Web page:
Last month, @CBS Bay Area wrote about Silicon Valley’s Jonathan Hart (@jonathanhartsf), lead mobile engineer for Idle Games, who hacked into the Burning Man servers to snag tickets ahead of the 80,000 people waiting in line – then tweeted about it leading to some 200 more of similar morality doing the same.
Navigated @Ticketfly’s completely hosed web servers and crawled out with 2 @burningman tickets… woohooo!
— Jonathan Hart (@jonathanhartsf) February 18, 2015
Francisco Dao, a Los Angles-based Venture Beat columnist and Founder of SEAL CAMP and 50Kings, posted about the hacking of Ticketfly on Facebook. When I commented,
[the hackers] are the equivalent of looters walking through a broken window in Ticketfly’s business. – me
Francisco pointed to the “new morality” pervasive in Silicon Valley.
In the “new morality” it’s not cheating or cutting in line. It’s “hacking Burning Man!” – Francisco Dao
Is there a “New Morality”
in Silicon Valley?
Or has technology simply made immoral acts more accessible and easier to do?
Is technology empowering people who would ordinarily not commit immoral acts to do so “with a click” and digital impunity?
Is technologically-facilitated morality akin to the person, who would never take an apple from a farmer’s market bin, pulling an apple from a tree if presented with an open gate at the edge of the same farmer’s orchard…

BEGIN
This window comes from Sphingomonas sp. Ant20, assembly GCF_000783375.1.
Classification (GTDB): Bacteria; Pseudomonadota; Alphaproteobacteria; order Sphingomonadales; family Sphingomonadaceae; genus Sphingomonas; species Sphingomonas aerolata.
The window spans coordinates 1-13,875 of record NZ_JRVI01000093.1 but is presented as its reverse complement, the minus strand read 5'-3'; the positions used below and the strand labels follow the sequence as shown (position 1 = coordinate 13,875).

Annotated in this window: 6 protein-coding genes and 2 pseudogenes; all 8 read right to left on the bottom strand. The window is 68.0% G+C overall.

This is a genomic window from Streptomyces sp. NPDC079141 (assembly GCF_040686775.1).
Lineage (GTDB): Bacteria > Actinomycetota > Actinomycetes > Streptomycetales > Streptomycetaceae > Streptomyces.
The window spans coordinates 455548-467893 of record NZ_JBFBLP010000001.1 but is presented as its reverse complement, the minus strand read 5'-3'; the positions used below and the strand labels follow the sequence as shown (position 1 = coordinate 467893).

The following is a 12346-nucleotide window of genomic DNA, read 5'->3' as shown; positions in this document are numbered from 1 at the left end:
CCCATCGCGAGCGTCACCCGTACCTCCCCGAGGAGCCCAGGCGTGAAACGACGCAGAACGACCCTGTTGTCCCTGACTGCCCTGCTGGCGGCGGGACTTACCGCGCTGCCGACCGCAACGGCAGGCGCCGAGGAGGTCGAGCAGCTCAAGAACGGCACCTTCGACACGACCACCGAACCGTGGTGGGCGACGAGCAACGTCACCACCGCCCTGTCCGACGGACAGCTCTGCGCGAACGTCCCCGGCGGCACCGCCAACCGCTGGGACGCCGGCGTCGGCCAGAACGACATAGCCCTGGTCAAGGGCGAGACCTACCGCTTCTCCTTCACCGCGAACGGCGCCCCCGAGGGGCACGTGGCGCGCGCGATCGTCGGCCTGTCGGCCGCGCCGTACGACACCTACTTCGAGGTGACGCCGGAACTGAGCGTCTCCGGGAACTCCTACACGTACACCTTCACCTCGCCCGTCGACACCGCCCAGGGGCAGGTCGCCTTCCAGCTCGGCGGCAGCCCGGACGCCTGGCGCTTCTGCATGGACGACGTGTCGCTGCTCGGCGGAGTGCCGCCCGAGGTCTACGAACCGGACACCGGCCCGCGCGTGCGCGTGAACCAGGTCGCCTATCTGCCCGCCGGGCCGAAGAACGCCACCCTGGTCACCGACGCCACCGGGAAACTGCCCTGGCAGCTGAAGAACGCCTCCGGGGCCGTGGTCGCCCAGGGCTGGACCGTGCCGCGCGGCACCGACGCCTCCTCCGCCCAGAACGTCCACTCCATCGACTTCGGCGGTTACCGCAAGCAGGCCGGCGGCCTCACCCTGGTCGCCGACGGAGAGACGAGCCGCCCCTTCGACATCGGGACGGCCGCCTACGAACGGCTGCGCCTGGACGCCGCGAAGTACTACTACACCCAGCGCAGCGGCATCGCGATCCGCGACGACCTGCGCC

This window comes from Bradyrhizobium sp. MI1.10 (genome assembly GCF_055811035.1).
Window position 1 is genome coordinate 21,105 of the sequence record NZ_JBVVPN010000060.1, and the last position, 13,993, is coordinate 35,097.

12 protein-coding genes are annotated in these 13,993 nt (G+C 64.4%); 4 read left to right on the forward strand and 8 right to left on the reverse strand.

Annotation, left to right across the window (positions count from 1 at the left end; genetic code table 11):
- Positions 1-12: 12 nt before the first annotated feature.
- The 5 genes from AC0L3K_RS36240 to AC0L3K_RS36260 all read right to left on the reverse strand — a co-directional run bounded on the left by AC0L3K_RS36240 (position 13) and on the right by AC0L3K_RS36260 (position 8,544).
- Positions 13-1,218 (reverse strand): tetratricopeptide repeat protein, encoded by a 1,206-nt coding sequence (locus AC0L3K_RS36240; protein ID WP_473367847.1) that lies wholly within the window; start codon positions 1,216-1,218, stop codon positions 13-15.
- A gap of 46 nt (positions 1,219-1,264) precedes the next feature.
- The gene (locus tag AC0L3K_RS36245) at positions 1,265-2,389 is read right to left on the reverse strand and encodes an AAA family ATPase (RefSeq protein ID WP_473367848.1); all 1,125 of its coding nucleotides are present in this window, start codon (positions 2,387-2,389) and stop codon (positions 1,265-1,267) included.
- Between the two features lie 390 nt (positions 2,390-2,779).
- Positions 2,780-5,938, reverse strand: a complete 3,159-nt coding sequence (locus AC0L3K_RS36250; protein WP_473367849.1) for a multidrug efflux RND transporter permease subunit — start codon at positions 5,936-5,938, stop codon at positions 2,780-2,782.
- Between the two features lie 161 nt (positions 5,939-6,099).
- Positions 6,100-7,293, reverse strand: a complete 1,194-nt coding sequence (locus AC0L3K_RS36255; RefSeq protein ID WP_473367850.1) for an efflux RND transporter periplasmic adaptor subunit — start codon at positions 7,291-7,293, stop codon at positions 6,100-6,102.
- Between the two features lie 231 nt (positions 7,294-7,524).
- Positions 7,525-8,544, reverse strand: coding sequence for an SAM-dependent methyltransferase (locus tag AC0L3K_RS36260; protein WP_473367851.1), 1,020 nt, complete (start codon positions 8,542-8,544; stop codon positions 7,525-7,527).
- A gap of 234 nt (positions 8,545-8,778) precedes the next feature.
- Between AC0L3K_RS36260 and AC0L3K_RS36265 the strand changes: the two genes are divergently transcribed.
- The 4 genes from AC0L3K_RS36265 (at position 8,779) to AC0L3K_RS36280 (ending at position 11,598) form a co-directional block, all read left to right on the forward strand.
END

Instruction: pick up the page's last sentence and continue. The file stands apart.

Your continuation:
Venture-Backed Homework Farm?
Consider Fiverr, an Israeli company funded with $50,000,000 from Silicon Valley’s Accel Partners and Bessemer Venture Partners. Fiverr is a marketplace that provides access to creative and professional services.
Fiverr, , has extended the “new morality” to “cheating” in school. Cheating on schoolwork is now a “Top Gig” at Fiverr – for just a click and a mere $5.
Today’s “This Week’s Top Gigs” e-mail from Fiverr was devoted to outsourcing homework, tests, and exams.
Who does this? Parents for their kids? Adults for themselves?
Is this evidence of a “new morality” in Silicon Valley?
And why target me with this ad? Does Fiverr think I would pay someone to do my kids’ homework or take their tests – or do the same for myself – because I live in Silicon Valley?
Is there nothing wrong with this?